EU's Juncker Tells Greek PM ''Don't Assume Eurozone Will Accept Your Plans''
Greece PM Defies EU Pressure, Sticks To Pre-Election Promises
UK Chancellor Osborne Admits Grexit Contingency Plan Preparations
German CDU Party's Fuchs Says 'We Are Prepared For Grexit'
French FinMin Sapin Says Greece Needs Extension, Bridge Loan
OECD: G20 Must Focus On Productivity, Competitiveness To Boost Growth
OPEC Cuts Forecast For US Oil-Supply Growth After Price Rout
US CBO Estimates $19 Bln Jan Govt Deficit Vs $10 Bln Deficit Jan'14
US Tsy's Lew: US Economy Has Turned Corner, More Wage Growth Needed
Bank of France Forecasts Q1 French GDP Growth At +0.4%
Bank Of Italy Boosts GDP Growth Estimates On ECB Measures
China's Imports Slump, Capping Dismal January Trade Performance
Eurozone Sentiment Improves Sharply In February On ECB Bond-Buying
Apple Plans Debut Swiss Franc Bond Sale
Loews Profit From Continuing Operations Falls 13%
Hasbro Raises Quarterly Dividend 7% To $0.46; 3.3% Yield
HSBC Board Announces Quarterly Dividend Of $0.3875 Per ADS
VW's Audi Has Record January Sales, Beats Mercedes
ECB Doing 'Too Little, Too Late' To Rescue Eurozone, Experts Warn
Eurozone stimulus will be “too little, too late” to revive the currency bloc’s feeble economy, experts have warned.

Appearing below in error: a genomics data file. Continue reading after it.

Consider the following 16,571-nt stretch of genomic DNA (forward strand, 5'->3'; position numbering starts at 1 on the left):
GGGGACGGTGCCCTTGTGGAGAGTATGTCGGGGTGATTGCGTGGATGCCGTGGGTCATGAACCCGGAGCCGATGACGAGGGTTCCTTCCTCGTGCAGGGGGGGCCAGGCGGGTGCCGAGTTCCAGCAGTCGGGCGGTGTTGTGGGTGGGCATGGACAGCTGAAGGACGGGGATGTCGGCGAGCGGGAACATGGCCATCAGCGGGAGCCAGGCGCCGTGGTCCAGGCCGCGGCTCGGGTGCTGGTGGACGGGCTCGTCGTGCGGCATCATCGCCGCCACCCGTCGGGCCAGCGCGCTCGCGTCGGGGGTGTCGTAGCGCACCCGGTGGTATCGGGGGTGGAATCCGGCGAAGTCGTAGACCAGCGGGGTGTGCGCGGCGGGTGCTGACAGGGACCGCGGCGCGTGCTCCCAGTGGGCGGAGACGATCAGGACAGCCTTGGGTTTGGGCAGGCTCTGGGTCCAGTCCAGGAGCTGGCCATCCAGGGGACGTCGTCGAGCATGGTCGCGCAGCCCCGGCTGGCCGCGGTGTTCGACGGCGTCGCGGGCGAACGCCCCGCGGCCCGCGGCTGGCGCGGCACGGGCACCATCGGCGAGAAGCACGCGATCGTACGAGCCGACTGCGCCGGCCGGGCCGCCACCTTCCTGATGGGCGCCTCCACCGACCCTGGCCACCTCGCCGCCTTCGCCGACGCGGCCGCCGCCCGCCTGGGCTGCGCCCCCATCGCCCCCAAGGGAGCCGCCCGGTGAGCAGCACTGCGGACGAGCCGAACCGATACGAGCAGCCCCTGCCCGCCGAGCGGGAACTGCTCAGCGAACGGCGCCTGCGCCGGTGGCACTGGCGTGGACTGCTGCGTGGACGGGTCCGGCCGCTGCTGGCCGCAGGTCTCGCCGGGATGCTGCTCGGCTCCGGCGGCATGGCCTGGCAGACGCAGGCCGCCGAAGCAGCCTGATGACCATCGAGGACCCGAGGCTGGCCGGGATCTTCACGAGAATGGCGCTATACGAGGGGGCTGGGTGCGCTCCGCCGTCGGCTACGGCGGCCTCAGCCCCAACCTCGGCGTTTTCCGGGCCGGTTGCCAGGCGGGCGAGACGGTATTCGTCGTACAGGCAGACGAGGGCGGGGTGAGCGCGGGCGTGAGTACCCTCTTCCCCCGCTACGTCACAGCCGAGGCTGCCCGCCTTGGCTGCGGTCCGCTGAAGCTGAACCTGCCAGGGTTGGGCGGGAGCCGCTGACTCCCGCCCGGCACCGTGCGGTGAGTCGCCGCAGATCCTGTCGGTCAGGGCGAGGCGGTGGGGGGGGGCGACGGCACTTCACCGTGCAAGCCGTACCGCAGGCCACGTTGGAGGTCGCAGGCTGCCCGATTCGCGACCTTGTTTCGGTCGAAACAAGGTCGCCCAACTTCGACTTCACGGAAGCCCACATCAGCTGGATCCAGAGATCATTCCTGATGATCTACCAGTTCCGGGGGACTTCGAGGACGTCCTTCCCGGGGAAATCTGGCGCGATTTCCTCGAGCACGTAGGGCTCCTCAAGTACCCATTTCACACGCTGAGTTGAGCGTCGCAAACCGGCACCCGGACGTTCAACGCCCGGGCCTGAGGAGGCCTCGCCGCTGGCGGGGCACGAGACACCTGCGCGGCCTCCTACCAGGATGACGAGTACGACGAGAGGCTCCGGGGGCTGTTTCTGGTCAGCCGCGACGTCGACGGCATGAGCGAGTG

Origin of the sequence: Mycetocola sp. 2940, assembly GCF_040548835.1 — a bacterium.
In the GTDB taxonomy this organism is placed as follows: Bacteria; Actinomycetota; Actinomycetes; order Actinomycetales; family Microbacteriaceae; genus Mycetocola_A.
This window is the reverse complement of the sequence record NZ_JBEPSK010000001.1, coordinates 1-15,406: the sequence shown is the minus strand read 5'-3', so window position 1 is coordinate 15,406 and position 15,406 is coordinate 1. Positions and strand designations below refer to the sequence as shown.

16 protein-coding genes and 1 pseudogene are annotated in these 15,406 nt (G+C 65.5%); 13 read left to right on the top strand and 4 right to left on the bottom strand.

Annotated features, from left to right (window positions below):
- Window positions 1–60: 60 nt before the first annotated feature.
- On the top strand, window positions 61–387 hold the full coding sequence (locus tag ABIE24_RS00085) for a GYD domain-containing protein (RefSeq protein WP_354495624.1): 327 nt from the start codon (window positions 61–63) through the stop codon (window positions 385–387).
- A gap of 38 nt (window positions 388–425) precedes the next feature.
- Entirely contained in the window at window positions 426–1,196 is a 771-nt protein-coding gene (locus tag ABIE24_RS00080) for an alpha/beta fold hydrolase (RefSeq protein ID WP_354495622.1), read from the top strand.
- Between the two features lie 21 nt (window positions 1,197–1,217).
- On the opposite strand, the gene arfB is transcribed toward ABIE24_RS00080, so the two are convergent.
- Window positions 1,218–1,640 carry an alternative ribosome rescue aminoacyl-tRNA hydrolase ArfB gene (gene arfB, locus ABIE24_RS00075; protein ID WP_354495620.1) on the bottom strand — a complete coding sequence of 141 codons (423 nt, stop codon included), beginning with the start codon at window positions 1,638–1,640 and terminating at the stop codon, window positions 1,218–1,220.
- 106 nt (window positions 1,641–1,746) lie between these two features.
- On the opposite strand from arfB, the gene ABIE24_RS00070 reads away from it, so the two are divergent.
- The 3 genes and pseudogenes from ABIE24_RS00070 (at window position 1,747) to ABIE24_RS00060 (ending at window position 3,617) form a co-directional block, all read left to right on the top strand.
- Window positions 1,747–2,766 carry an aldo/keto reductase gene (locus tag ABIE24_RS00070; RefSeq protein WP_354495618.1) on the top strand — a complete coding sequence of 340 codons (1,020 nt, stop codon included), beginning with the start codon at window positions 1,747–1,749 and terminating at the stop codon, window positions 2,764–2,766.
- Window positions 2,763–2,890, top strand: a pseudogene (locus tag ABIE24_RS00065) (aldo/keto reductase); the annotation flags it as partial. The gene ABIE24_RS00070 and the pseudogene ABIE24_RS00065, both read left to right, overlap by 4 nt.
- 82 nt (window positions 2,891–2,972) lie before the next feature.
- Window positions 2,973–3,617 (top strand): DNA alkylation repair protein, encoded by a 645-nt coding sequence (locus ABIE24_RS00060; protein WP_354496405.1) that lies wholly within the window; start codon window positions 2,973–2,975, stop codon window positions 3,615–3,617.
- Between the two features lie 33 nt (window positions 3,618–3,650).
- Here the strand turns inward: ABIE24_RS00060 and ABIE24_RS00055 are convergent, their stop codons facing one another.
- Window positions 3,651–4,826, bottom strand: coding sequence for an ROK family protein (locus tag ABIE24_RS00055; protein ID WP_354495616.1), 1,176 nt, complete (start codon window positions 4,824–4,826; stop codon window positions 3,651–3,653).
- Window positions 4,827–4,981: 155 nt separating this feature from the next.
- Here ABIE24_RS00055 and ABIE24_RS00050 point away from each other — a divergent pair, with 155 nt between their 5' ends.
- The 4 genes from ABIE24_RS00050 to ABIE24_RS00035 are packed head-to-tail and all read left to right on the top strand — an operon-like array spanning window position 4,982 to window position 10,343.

If policymakers do not learn from their mistakes, then the euro project may come to a nasty end, as the euro area falls further into a deflationary spiral.
Scott Sumner, a leading monetary economist, has said that a €1.1 trillion (£820bn) quantitative easing package unveiled by the European Central Bank (ECB) in January will not be sufficient to reverse the euro area’s decline.
Writing for the Telegraph, Mr Sumner said that “European officials have not learned any of the lessons offered by the Japanese experience” of prolonged economic stagnation. (Telegraph – Continue Reading)
US Investors Primed For Midyear Rate Rise
US investors are priming themselves for the first tightening of interest rate policy this summer as strengthening employment conditions in the world’s largest economy counter worries over slowing global activity.
It is a shift in sentiment for investors who had expected the first interest rate rise from the US Federal Reserve to arrive late this year or early 2016, and comes after employment numbers released on Friday showed solid job and wage gains. (FT – Continue Reading)
The Global Financial System Stands On The Brink Of Second Credit Crisis
The world economy stands on the brink of a second credit crisis as the vital transmission systems for lending between banks begin to seize up and the debt markets fall over. The latest round of quantitative easing from the European Central Bank will buy some time but it looks like too little too late.
It was the collapse of US house prices back in 2007 that resulted in the seizure of the credit markets and banking crisis of 2008. And it would be easy to lay the blame for the 2008 financial crisis at the doorstep of American home owners, easy but wrong. The collapse of the US housing market was not the cause of the crisis, it was merely a symptom of the more insidious ills of cheap credit, low risk and the promise of another bailout round the corner.